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Mervyn King: Rate cut would put building societies at risk

King in front of the TSC this morning
King in front of the TSC this morning

Bank of England governor Mervyn King says the potential impact on building societies’ margins is part of the reason why the Bank of England has deployed quantitative easing rather than cutting interest rates further.

Asked this morning by Treasury select committee chair Andrew Tyrie why the Bank had not accepted the International Monetary Fund’s suggestion the UK should consider a rate cut to 0.25 per cent, King said building societies have warned him that this would hit their margins and risked pushing them out of the market.

King said: “Arguments that led us not to go below 50 basis points are still in play. We are concerned we would squeeze the net interest margin, particularly for smaller building societies and that would make their position vulnerable. I do not think pushing out small building societies from the market would be a wise course to pursue.”

Nationwide has in excess of £50bn worth of mortgages on a standard variable rate capped at 2 per cent above base rate. According to its preliminary results, published in April, this is having a £750m “adverse impact” on annual group profits.

Both King and Monetary Policy Committee external member David Miles told MPs the Bank’s QE programme, worth £325bn to date, will in any case have a greater impact than a rate cut.

King said: “A very small cut in base rate will not make a big difference what we have been doing with asset purchases. That is, in our opinion, very much bigger than a cut of 25 or even 50 basis points.”

Miles said there was a question mark over whether a cut in rates would lead to lower costs and better availability of credit or higher demand in the economy.

He said: “Because there is that issue with some building societies and other lenders about it squeezing their profitability I think there is at least a question mark over whether a rate cut would do any good. As long as we have other effective levers, which we do in QE, cutting rates is not the most attractive policy.”


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There are 8 comments at the moment, we would love to hear your opinion too.

  1. It is naturally or paramount importance to protect the profits of building societies and banks. After all they have had the thin end of the stick after the credit crisis.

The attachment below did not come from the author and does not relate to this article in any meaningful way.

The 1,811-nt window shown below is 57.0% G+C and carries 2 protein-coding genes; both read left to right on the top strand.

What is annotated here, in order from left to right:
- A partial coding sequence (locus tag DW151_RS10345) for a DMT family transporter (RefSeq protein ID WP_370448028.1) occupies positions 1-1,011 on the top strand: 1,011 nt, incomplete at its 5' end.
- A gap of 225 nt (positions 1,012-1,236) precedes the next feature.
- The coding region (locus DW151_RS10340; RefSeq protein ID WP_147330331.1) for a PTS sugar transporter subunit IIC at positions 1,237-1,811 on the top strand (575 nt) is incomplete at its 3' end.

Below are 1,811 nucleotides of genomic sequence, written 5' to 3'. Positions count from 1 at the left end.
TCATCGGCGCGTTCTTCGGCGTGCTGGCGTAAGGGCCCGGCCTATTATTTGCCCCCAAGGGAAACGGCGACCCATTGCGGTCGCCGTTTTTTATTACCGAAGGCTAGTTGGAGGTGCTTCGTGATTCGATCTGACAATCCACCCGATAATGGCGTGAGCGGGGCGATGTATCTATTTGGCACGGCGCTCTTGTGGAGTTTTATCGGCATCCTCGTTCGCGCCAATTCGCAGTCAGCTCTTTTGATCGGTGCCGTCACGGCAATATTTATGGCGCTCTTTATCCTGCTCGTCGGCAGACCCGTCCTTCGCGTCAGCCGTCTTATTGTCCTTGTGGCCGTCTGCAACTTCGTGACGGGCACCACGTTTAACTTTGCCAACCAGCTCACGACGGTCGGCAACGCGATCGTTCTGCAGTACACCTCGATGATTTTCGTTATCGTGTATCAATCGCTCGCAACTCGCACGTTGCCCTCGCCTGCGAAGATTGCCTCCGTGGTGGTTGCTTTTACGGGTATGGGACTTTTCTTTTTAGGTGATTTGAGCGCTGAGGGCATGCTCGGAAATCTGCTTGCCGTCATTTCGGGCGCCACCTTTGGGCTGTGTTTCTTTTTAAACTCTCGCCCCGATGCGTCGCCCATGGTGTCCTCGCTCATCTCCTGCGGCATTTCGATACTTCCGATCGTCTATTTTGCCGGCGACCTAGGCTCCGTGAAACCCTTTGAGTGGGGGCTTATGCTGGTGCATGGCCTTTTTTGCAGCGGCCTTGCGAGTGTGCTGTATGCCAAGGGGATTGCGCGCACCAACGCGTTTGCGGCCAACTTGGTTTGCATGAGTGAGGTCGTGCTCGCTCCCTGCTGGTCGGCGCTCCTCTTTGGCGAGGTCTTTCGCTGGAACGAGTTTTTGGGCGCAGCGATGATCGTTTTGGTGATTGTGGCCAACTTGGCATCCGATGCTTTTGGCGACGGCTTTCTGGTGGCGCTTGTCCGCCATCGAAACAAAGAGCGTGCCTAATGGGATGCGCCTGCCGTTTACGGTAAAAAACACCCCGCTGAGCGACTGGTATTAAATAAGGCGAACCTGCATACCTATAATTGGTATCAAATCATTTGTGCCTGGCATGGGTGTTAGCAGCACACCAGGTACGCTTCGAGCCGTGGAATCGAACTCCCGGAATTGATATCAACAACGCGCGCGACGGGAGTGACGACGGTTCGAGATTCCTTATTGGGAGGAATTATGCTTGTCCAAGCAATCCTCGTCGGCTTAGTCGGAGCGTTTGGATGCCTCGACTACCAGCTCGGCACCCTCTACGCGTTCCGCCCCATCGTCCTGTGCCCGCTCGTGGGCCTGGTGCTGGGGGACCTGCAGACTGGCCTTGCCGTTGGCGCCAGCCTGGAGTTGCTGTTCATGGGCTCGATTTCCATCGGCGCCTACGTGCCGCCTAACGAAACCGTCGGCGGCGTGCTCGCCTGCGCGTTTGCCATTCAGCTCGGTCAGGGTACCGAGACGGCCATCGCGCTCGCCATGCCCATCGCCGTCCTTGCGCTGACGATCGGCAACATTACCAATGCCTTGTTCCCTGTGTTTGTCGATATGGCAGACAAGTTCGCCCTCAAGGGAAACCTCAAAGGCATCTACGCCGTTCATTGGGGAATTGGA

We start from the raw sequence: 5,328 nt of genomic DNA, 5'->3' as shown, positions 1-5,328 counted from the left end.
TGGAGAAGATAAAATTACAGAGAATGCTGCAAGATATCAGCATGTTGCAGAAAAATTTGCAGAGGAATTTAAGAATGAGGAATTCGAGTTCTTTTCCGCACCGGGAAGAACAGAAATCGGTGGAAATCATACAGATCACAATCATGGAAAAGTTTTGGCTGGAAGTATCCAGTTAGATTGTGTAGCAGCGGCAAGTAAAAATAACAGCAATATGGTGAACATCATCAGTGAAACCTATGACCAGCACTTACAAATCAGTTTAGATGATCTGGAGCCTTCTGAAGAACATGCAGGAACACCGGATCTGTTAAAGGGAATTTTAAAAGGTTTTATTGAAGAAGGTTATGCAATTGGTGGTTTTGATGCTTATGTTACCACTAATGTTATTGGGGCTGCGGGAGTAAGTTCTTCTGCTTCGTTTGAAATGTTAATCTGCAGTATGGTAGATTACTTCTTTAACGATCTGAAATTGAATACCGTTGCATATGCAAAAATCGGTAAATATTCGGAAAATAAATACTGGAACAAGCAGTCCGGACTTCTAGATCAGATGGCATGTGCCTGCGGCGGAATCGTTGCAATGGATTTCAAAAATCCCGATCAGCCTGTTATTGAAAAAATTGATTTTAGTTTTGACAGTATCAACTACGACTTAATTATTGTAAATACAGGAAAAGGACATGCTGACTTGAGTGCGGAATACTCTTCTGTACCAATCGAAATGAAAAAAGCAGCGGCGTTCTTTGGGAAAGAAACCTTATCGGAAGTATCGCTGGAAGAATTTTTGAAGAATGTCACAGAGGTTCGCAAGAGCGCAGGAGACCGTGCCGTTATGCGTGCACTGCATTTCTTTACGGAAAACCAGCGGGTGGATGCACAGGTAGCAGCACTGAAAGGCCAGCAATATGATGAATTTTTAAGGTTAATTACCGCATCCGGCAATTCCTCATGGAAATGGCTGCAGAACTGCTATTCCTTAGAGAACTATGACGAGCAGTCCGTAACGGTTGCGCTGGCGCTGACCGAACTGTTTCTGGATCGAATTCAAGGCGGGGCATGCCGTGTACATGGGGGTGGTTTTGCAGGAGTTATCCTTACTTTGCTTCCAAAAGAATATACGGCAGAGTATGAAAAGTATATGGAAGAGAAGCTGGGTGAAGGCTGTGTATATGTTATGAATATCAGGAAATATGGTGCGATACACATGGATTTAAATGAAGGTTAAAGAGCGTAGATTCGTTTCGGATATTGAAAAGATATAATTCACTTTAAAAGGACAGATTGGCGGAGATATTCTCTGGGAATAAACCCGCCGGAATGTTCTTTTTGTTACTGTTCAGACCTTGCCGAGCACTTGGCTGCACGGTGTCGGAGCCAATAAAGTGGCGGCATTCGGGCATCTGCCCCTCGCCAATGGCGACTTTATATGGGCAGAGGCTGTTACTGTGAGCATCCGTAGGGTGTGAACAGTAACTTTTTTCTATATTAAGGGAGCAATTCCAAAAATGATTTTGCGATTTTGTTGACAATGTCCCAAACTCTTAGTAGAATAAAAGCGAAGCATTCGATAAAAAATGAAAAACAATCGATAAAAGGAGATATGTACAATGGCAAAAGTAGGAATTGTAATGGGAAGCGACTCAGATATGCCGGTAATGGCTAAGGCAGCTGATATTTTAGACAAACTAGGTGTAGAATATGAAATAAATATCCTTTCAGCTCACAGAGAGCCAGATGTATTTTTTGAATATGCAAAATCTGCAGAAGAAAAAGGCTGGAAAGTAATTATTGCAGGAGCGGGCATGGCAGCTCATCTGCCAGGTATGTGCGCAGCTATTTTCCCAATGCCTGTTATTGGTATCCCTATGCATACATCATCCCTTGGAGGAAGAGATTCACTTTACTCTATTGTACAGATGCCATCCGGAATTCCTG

2. that said Chris F it is in everybody’s interests to have a strong banking/financial services sector

  3. Never mind the base rate get the TSC to look at Credit Card interest rates, people are being bled dry by this puposely overlooked part of the market. Disgraceful!

  4. In support of Hugh Jeego’s post it is tantamount to usury for Credit Cards to be charging the rates they do. On the basis that they pay 4-5% for their funding most will therefore have margins of 10% even 20%.
    While banks will claim they have higher levels of bad debt on CC this is hardly a reason to fleece good payers correctly managing their finances.

  5. To Chris F at 1.29pm – please show me where banks were mentioned in the article or in King’s comments.

    You are right (although I suspect you were trying to be sarcastic) to say that building societies have had the thin end of the stick.

  6. to Richard Rouse: The interests of building societies are being put ahead of those of the population of this country.

    Perhaps a few building societies will find their profit margins squeezed, but then again millions of ordinary folk will find that a further cut in rates will mean real money is put into their pockets.

  7. And what about the poor saver (the main source of Building Society funds)? Where do they put their money with no risk?

  8. To Chris F: there are approximately seven times more savers than borrowers in building societies.

    That pretty much makes your plea for ‘ordinary folk’ to have more real money put into their pockets into context, doesn’t it?

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